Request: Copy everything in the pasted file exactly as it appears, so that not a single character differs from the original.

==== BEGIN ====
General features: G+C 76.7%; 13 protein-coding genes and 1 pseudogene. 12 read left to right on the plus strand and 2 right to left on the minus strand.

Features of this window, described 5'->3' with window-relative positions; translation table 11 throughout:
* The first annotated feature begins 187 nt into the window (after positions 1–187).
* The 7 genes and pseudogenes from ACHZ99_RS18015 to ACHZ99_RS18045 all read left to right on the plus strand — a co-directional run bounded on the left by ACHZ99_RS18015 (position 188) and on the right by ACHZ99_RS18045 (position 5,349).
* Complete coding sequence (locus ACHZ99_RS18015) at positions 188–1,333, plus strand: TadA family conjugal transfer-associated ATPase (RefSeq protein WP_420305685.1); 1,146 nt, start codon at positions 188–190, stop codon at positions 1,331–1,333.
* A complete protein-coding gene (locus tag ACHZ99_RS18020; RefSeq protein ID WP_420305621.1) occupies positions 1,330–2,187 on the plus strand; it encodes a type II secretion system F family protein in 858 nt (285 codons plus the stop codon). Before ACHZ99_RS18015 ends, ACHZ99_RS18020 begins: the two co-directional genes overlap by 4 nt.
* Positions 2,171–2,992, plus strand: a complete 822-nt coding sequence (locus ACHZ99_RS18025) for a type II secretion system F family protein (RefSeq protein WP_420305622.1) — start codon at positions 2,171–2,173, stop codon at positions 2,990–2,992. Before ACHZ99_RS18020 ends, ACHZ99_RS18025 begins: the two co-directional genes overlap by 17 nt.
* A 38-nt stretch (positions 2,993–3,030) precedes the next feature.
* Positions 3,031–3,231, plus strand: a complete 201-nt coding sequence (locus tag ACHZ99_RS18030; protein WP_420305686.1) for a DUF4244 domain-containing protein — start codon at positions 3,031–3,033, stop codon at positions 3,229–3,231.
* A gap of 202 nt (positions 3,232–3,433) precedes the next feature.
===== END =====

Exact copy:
General features: G+C 76.7%; 13 protein-coding genes and 1 pseudogene. 12 read left to right on the plus strand and 2 right to left on the minus strand.

Features of this window, described 5'->3' with window-relative positions; translation table 11 throughout:
* The first annotated feature begins 187 nt into the window (after positions 1–187).
* The 7 genes and pseudogenes from ACHZ99_RS18015 to ACHZ99_RS18045 all read left to right on the plus strand — a co-directional run bounded on the left by ACHZ99_RS18015 (position 188) and on the right by ACHZ99_RS18045 (position 5,349).
* Complete coding sequence (locus ACHZ99_RS18015) at positions 188–1,333, plus strand: TadA family conjugal transfer-associated ATPase (RefSeq protein WP_420305685.1); 1,146 nt, start codon at positions 188–190, stop codon at positions 1,331–1,333.
* A complete protein-coding gene (locus tag ACHZ99_RS18020; RefSeq protein ID WP_420305621.1) occupies positions 1,330–2,187 on the plus strand; it encodes a type II secretion system F family protein in 858 nt (285 codons plus the stop codon). Before ACHZ99_RS18015 ends, ACHZ99_RS18020 begins: the two co-directional genes overlap by 4 nt.
* Positions 2,171–2,992, plus strand: a complete 822-nt coding sequence (locus ACHZ99_RS18025) for a type II secretion system F family protein (RefSeq protein WP_420305622.1) — start codon at positions 2,171–2,173, stop codon at positions 2,990–2,992. Before ACHZ99_RS18020 ends, ACHZ99_RS18025 begins: the two co-directional genes overlap by 17 nt.
* A 38-nt stretch (positions 2,993–3,030) precedes the next feature.
* Positions 3,031–3,231, plus strand: a complete 201-nt coding sequence (locus tag ACHZ99_RS18030; protein WP_420305686.1) for a DUF4244 domain-containing protein — start codon at positions 3,031–3,033, stop codon at positions 3,229–3,231.
* A gap of 202 nt (positions 3,232–3,433) precedes the next feature.